KT Edit: Reforms make Riyadh competitive, help build its brand

It's a clear signal that the region will continue to be a leading player not just in the energy sector but in others as well.

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Published: Mon 28 Jan 2019, 8:08 PM

Last updated: Mon 28 Jan 2019, 10:10 PM

Saudi Arabia is clearly in a hurry. Economic reforms have been put on the fast track. The leadership is driving the pace of projects, getting them off the ground and monitoring their completion. Billions of dollars are being spent and there is opportunity for global businesses and talent in the kingdom which is serious about remaking its image on the world stage.
Saudi Arabia, for long regarded as a conservative in all aspects, wants to be an agent of change in the Middle East. And it's putting its oil wealth to good use - investing in people and projects, building infrastructure and buying into global companies. Diversification from its core strengths as an oil icon is the mantra and it seems to be paying off already, though there are risks associated with it, which the kingdom is certain it can surmount. What's visible is a shift in attitude. Laggards have no place in the new, vibrant Saudi Arabia. These changes have been ushered in by its dynamic and young Crown Prince Mohammed bin Salman popularly known as MBS. The crown prince is shaking things up - he's pushing social changes, empowering women and youth, while opening up the entertainment sector. MBS realises Saudi youth need more opportunities for growth and avenues to express themselves creatively. He is, therefore, creating an ecosystem where their talents can be tapped and efforts rewarded.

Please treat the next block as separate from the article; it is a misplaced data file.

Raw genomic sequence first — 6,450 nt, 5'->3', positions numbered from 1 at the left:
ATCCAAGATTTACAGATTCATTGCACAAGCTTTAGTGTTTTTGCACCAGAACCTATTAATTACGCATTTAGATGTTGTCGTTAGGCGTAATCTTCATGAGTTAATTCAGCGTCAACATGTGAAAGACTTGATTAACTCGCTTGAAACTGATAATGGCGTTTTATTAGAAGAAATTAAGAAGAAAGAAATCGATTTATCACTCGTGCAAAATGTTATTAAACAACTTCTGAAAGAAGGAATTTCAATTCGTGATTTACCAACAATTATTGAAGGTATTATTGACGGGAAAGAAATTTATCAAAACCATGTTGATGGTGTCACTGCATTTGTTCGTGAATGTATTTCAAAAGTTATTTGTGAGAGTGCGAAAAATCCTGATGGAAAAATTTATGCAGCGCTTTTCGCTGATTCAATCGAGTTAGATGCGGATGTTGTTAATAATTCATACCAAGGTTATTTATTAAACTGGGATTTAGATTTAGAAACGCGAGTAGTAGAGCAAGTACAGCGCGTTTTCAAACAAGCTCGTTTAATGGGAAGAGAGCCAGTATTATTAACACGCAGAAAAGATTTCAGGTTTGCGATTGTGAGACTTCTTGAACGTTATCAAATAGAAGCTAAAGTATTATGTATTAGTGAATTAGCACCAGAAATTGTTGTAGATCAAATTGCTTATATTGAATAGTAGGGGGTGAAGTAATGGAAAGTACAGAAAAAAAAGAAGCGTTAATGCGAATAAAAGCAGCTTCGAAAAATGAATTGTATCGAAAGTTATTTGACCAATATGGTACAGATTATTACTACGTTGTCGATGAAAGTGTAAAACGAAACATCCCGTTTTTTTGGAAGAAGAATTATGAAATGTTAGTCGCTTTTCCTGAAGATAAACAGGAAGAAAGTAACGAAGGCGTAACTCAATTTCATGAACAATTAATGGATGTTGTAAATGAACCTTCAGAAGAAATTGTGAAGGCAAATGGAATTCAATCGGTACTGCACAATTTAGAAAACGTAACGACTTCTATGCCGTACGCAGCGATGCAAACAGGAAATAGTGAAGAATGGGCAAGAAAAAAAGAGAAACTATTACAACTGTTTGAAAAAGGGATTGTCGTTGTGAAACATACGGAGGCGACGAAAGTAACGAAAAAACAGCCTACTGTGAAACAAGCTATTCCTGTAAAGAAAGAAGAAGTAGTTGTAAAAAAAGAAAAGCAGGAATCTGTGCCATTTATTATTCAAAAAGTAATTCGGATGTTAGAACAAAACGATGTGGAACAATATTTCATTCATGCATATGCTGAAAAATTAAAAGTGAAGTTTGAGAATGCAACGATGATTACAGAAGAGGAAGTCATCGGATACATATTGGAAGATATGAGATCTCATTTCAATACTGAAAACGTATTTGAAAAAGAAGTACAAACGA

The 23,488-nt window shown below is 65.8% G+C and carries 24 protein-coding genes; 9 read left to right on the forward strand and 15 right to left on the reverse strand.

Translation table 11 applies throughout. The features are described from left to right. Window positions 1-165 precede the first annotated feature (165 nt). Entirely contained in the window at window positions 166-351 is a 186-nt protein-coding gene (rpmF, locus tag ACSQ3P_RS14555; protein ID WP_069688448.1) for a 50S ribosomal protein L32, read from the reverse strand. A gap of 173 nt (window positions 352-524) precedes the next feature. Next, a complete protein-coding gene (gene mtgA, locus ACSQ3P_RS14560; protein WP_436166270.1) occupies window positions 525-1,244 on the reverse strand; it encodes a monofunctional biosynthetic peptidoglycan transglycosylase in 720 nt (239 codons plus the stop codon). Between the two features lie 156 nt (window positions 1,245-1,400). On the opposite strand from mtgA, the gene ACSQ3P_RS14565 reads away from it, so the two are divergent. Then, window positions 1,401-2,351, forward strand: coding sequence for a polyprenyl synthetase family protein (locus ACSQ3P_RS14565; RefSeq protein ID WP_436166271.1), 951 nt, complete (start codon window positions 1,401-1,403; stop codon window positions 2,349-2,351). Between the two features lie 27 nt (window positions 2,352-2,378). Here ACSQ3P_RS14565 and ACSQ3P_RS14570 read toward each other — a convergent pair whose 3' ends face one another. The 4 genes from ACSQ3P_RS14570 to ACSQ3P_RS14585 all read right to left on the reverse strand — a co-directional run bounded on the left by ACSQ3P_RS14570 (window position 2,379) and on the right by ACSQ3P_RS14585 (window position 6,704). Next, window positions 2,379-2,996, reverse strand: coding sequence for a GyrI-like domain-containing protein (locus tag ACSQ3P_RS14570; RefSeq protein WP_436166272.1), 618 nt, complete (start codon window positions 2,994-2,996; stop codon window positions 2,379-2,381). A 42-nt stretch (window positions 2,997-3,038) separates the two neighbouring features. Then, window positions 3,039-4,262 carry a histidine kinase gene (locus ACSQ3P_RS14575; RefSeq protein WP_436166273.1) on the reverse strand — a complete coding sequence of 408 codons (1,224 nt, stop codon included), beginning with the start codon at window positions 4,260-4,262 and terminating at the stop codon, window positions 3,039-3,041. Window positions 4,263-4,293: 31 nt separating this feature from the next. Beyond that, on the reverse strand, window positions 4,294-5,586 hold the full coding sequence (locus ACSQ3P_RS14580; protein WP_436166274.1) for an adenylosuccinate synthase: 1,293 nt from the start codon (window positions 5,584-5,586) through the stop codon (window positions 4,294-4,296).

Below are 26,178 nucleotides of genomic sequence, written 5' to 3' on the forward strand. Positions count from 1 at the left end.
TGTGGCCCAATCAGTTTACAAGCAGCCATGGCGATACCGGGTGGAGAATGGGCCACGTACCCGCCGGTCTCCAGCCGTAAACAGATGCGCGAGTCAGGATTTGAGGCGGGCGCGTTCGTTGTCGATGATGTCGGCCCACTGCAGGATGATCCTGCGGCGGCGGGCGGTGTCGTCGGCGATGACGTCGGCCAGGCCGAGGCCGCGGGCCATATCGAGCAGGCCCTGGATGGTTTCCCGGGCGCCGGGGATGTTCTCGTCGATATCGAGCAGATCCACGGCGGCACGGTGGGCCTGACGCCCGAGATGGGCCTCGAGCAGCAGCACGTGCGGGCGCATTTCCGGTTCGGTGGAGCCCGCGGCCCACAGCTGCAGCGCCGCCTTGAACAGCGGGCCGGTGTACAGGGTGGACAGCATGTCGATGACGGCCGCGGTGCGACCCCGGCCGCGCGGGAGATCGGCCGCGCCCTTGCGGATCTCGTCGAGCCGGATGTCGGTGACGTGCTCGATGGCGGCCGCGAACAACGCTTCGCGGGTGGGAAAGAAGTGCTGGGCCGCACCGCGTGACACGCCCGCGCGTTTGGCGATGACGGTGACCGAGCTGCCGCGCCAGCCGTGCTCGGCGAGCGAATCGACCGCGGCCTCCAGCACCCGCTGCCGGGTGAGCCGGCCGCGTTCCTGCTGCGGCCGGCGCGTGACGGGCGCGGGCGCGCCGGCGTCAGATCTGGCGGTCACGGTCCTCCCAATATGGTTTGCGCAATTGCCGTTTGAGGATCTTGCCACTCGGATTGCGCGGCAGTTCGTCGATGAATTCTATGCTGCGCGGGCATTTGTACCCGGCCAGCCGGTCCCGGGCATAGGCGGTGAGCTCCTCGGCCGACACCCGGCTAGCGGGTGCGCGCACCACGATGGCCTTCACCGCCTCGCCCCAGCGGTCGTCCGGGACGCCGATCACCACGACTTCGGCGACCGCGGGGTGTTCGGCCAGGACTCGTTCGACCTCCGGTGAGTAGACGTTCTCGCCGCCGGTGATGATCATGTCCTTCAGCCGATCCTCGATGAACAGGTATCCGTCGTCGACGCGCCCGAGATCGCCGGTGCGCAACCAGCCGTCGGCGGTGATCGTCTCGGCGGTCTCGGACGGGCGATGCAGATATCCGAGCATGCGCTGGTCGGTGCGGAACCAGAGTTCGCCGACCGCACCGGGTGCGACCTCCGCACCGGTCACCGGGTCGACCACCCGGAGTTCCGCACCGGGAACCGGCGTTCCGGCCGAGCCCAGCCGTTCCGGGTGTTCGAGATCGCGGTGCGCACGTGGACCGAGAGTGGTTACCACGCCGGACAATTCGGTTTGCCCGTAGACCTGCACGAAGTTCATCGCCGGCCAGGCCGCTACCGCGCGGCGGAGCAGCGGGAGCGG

To create this ecosystem, the kingdom is seeking 1.6 trillion riyals ($425 billion) by 2030 for infrastructure development. This will also be used for energy, mining and other industrial projects. Mohammed bin Salman's Vision 2030 is taking shape with 70 deals worth $54 billion signed on Monday. Chemicals, power and natural gas will be the focus of this plan. Officials said the kingdom is also set to restructure its power sector by "separating its generation business from transmission and distribution". Aviation, roads and the rail system will also be upgraded. So, what do these reforms mean for the Middle East? It's a clear signal that the region will continue to be a leading player not just in the energy sector but in others as well.
Change is good if managed well. Reforms in the kingdom, while making it competitive, will also help in its rebranding efforts. These are exciting times for the kingdom that is open for business.

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